[edit section] Multifactor
Multifactor authentication refers to using more than one
type of access control to authenticate a user. Multifactor authentication is more secure than single factor authentication in most cases. An example of multifactor authentication would be an authentication system that required a user to have both a password and a fingerprint.
[edit section] CHAP
Challenge-Handshake Authentication Protocol, or CHAP, is an authentication protocol that uses username and password combinations that authenticate users. It is used in PPP, so its most common application is dial-up internet access user authentication. All you really need to know about it is that it uses a three-way handshake to prevent replay attacks. Microsoft has a version of CHAP known as MS-CHAP.
[edit section] SSO
Single sign-on, or SSO, refers to the ability for a user to only be authenticated once to be provided authorization to multiple services.
[edit section] Summing it up
You will see a question on the Security+ exam on almost every one of these items. Kerberos will be tested with more than two questions. It would be to your benefit to carefully study each of these items individually to understand what each is all about.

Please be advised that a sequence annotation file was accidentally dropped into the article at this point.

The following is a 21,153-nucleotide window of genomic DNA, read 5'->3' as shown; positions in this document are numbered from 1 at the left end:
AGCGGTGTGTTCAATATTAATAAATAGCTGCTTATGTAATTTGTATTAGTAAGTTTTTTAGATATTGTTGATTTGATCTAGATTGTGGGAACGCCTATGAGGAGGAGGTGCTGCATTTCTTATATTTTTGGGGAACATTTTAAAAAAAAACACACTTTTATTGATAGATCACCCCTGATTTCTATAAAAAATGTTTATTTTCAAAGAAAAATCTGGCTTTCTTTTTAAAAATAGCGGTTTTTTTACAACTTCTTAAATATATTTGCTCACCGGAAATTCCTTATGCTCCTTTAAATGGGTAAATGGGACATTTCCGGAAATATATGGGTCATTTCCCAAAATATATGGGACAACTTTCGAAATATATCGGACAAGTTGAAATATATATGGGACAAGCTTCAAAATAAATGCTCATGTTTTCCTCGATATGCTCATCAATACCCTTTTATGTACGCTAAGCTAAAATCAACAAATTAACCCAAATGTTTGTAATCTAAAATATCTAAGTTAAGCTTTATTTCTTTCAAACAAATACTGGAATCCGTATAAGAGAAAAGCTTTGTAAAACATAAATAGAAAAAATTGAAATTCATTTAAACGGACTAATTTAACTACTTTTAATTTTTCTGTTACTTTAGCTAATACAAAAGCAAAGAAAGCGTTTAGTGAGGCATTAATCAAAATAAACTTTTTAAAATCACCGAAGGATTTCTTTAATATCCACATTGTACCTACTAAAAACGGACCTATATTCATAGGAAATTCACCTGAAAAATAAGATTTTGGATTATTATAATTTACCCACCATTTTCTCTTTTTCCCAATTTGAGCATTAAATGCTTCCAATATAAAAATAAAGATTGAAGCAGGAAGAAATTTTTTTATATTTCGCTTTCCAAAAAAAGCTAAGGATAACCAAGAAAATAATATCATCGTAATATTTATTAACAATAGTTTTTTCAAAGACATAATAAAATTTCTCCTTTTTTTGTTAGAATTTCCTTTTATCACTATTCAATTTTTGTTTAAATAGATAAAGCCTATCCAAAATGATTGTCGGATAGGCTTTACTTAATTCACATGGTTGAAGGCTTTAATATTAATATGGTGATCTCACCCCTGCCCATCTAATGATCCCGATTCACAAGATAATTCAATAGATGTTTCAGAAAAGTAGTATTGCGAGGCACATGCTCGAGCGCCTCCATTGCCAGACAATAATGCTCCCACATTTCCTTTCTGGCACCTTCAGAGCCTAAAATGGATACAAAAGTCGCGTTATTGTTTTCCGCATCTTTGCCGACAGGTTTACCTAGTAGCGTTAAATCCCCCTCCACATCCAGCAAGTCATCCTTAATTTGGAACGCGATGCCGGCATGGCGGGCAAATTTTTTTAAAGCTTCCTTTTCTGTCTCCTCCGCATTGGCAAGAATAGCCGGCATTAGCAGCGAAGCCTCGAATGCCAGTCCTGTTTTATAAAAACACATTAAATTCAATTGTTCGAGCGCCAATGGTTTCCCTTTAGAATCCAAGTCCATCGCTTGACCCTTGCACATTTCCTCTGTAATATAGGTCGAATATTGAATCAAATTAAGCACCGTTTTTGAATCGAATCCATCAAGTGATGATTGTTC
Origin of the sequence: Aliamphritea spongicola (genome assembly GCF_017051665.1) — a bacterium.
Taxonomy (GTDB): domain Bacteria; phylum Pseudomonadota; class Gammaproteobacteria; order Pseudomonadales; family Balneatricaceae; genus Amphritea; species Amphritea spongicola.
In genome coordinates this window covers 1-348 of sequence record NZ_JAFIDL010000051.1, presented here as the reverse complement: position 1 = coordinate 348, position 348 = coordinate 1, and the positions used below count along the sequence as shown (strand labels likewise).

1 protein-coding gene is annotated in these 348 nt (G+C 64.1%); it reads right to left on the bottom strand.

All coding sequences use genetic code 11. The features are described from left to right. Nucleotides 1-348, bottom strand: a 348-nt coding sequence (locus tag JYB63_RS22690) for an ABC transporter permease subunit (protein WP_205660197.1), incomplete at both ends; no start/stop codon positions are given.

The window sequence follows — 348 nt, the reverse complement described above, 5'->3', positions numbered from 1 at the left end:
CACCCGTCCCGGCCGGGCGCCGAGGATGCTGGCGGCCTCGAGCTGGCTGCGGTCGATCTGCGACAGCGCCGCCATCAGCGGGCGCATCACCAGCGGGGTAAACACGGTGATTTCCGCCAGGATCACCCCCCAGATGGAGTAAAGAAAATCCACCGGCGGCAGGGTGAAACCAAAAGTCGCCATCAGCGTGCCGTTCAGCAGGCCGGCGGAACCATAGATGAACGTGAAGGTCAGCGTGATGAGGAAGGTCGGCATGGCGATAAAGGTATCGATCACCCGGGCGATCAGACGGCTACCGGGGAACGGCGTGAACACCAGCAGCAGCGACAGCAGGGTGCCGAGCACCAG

[edit section] Quick Review
1. Which of the following would not be a form of multifactor authentication?
a. Requiring an ATM card and a pin number
b. Requiring a secret answer to a given question
c. Requiring a fingerprint and a Kerberos ticket
d. Requiring a USB key and a password
2. Which of the following is a true statement about Kerberos?
a. It requires two distinct physical servers, one to give keys and the other to give tickets.
b. It is only used in UNIX environments.
c. Communication can only take place when both parties can utilize a trusted third party Kerberos server.
d. It is a form of biometric identification and authorization.
3. A user complains that he has to use a separate login and password for his email, his domain account, his specialized software, and even for his computer. What would be a solution to his problems?
a. Smart card
b. SSO technology
[edit section] Answers:
1. All of the choices use two factors for authentication with the exception of B, which requires only one factor (an answer to a question). (B)
2. Be careful! Kerberos is often used in UNIX environments, but it is not exclusively used in UNIX environments. Also, the TGS and KDC servers are logically but not necessarily physically separate. Finally, choice D is totally without merit. The answer is ( C ).
3. Because SSO provides a single sign on for multiple services, the user would desire that as a solution as it could create fewer login screens. The answer is ( B )